New trade talks between Taipei and Washington sparks Beijing’s wrath
Bilateral talks between the United States and Taiwan, which ended when Donald Trump became US president, are set to resume within weeks. Taiwan needs bilateral deals to overcome the isolation imposed by China. Taiwanese President Tsai Ing-wen also wants to join the CPTPP multilateral agreement. China rejects any agreement with implications for Chinese sovereignty over its Taiwan “region”.
Taipei (AsiaNews) – Taiwan and the United States will resume free trade talks in the coming weeks, the Office of the United States Trade Representative said on Thursday.
This followed a virtual meeting between US Trade Representative Katherine Tai and Taiwan's chief trade negotiator John Deng.
The island has been pursuing a major trade deal with Washington for years. Discussions broke down after the 10th negotiating meeting in 2016 at the start of the Trump presidency.
The Republican leader was unhappy with Taiwanese restrictions on imports of US products, especially agricultural goods.
The Taiwanese need to expand bilateral trade relations. Due to opposition from China, Taiwan is excluded from many regional trade mechanisms. Beijing considers the island a rebel province to be retaken by force if necessary.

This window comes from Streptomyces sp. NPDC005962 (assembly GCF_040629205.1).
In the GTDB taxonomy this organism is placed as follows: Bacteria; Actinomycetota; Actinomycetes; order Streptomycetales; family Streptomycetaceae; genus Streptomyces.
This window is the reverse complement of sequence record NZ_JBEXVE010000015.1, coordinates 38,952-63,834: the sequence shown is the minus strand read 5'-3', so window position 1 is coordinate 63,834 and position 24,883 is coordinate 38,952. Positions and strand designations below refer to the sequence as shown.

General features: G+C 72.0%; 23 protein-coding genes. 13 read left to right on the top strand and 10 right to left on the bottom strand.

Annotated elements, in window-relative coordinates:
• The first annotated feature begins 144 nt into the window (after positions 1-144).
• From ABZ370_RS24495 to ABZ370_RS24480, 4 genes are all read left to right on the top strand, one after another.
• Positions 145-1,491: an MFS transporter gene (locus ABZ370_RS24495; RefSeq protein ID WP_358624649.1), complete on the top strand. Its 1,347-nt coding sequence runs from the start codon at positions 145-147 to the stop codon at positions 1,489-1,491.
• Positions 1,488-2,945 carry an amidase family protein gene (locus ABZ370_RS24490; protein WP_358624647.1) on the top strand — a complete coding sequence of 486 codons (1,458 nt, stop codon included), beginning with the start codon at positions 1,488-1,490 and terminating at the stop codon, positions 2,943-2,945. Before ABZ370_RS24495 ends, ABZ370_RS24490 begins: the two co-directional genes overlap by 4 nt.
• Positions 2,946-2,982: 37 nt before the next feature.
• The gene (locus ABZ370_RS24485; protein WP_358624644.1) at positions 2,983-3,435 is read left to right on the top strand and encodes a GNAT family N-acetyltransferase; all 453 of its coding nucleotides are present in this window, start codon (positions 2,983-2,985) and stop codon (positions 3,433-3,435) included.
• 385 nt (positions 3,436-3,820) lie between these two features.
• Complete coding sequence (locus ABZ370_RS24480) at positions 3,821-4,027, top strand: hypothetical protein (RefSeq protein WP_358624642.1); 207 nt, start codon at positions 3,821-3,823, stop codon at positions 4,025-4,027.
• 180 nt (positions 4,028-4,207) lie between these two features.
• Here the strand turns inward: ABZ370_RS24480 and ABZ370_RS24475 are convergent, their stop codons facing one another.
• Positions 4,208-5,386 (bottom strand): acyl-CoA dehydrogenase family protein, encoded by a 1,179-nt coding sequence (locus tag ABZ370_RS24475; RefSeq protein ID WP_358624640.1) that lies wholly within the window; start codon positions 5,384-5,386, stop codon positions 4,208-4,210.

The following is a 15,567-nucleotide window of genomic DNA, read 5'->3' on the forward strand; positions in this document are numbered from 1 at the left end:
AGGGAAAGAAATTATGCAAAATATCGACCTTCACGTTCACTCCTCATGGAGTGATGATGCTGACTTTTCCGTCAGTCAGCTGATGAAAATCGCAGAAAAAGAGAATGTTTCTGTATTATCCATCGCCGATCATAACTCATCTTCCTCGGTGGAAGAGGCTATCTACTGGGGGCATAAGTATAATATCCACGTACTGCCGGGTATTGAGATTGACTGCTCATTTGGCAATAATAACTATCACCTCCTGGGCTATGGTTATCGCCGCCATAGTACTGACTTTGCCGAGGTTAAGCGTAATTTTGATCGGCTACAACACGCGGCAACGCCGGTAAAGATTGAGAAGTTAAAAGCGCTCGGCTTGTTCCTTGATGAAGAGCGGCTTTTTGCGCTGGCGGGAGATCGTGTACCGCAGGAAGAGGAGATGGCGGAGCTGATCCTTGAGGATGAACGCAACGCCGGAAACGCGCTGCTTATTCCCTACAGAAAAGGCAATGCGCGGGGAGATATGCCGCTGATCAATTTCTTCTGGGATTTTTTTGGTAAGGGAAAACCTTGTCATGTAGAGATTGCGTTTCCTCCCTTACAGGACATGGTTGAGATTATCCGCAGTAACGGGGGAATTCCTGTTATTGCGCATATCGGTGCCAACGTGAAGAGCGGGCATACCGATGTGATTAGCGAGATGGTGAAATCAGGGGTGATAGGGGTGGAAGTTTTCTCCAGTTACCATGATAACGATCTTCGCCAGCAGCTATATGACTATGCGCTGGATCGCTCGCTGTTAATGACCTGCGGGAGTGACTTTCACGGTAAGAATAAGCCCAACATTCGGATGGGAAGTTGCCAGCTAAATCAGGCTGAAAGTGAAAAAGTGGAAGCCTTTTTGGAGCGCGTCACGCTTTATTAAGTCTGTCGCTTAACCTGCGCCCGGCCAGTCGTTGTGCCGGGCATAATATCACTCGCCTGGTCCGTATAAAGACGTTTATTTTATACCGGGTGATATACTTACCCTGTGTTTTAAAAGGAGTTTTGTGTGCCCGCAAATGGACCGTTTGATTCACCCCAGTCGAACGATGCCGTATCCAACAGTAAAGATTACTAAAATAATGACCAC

Taiwan is member of the World Trade Organisation and has entered into trade agreements with Singapore and New Zealand.
In addition to a free trade deal with the United States, Taiwanese President Tsai Ing-wen formally applied for membership in the Comprehensive and Progressive Agreement for Trans-Pacific Partnership (CPTPP), which replaced the Trans-Pacific Partnership (TPP) promoted by former US President Barack Obama.
Japan, Australia, Brunei, Canada, Chile, Malaysia, Mexico, New Zealand, Peru, Singapore and Vietnam are currently members of this multilateral pact.
However, most countries are reluctant to sign agreements with Taiwanese, fearing Chinese retaliation.
On Monday, US Secretary of State Antony Blinken signalled the possible restart of trade talks with Taipei, sparking an immediate negative response from China’s Foreign Ministry.
Spokesman Zhao Lijian made it clear that China opposes any official agreement between Taiwan and any country with which China has diplomatic relations that might have implications for Chinese sovereignty over the island.